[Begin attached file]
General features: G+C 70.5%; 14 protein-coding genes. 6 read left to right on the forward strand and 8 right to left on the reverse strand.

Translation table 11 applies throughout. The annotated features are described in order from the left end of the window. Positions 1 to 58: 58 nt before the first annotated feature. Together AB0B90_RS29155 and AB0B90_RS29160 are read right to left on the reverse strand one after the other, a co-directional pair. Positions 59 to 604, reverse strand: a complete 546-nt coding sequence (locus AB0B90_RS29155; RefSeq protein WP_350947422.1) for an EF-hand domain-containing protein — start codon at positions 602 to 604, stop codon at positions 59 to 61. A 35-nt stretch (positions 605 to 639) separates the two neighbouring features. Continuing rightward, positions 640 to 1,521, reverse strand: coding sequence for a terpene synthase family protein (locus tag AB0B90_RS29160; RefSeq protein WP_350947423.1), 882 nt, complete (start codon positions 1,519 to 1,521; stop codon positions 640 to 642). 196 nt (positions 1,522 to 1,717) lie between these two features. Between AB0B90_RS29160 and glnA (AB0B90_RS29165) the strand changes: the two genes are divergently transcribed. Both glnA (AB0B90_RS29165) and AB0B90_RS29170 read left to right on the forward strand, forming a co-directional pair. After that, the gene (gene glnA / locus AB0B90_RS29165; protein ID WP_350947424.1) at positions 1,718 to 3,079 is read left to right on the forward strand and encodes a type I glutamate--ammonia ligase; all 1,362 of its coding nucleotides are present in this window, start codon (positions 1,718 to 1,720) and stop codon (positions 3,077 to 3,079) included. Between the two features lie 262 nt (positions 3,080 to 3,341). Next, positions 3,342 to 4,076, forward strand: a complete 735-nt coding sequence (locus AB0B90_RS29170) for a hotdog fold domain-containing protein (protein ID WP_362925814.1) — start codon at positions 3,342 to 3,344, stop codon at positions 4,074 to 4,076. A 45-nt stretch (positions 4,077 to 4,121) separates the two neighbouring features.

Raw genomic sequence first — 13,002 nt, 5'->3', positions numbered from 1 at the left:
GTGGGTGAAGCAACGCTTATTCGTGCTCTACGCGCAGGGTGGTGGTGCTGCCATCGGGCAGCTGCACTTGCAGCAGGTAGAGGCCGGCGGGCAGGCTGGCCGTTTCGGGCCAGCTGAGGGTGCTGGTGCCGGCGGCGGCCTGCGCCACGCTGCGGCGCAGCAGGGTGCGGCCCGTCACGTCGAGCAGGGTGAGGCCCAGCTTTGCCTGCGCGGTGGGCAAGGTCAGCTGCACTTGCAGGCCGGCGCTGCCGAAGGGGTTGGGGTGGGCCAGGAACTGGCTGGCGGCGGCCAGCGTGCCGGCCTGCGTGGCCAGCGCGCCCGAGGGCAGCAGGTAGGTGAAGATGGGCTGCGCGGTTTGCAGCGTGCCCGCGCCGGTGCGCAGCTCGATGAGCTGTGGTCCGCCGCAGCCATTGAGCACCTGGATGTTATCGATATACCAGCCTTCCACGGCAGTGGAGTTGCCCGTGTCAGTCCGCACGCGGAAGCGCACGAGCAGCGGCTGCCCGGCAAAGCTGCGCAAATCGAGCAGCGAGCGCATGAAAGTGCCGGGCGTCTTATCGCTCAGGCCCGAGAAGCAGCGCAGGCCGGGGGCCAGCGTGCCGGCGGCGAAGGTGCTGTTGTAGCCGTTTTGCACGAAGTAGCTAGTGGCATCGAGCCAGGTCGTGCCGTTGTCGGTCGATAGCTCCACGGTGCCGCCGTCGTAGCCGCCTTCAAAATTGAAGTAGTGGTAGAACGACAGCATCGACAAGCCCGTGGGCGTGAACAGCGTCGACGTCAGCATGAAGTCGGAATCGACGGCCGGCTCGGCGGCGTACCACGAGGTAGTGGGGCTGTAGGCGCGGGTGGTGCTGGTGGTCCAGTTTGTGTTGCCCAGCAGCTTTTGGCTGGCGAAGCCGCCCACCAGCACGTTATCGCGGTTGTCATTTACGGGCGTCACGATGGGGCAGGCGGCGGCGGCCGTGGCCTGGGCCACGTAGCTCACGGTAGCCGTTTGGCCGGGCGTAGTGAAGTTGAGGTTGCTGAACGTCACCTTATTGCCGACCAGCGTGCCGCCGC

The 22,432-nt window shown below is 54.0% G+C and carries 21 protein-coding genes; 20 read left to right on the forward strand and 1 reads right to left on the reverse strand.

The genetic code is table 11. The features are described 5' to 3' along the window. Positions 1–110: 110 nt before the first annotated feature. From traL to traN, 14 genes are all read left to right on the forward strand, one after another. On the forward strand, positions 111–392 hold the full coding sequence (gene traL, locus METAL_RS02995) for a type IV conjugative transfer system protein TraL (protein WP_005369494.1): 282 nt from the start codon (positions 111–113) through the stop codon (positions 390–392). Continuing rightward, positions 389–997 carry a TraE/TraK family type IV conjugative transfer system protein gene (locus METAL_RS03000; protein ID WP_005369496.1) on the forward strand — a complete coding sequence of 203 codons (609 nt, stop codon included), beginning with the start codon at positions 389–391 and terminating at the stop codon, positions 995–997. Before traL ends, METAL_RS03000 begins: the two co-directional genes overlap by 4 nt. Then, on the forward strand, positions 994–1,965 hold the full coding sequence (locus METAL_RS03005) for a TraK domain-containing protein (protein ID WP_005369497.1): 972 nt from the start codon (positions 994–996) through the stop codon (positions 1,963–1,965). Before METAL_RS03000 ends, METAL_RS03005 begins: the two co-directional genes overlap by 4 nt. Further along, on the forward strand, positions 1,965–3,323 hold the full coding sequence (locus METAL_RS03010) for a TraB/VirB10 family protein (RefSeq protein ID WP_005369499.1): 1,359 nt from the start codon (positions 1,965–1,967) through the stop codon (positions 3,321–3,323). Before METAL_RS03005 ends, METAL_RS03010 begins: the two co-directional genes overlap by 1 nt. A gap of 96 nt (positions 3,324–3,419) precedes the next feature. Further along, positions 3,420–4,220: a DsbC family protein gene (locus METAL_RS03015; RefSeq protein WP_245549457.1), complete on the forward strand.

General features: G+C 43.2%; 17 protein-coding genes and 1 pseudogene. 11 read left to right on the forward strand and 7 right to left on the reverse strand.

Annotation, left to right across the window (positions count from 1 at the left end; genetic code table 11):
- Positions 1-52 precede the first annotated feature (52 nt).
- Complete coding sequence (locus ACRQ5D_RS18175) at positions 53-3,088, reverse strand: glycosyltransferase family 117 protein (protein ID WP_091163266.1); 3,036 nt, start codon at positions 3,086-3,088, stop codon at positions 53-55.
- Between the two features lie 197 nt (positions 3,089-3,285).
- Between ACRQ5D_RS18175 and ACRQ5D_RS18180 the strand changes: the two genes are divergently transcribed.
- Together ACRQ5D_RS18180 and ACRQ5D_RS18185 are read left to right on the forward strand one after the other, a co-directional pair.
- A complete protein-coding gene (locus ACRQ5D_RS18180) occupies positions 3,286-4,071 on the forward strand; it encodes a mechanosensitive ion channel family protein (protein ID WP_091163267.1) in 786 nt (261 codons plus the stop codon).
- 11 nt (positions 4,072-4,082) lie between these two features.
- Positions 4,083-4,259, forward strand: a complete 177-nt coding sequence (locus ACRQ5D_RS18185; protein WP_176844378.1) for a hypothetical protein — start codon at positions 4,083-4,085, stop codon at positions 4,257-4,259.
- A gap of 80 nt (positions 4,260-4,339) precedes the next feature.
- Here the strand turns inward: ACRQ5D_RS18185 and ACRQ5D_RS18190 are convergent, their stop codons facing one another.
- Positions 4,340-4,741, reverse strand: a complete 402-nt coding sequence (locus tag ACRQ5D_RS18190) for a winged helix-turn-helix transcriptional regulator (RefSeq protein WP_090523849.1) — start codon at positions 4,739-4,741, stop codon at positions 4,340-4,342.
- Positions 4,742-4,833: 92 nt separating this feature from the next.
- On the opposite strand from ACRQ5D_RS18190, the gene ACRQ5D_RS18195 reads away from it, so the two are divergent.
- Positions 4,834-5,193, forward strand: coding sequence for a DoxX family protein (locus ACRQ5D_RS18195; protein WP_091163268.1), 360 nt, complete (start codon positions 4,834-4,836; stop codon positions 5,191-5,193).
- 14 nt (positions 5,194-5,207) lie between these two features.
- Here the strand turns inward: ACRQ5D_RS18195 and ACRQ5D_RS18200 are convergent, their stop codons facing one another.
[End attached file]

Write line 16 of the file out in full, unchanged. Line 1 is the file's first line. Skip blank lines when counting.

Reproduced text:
- Positions 4,083-4,259, forward strand: a complete 177-nt coding sequence (locus ACRQ5D_RS18185; protein WP_176844378.1) for a hypothetical protein — start codon at positions 4,083-4,085, stop codon at positions 4,257-4,259.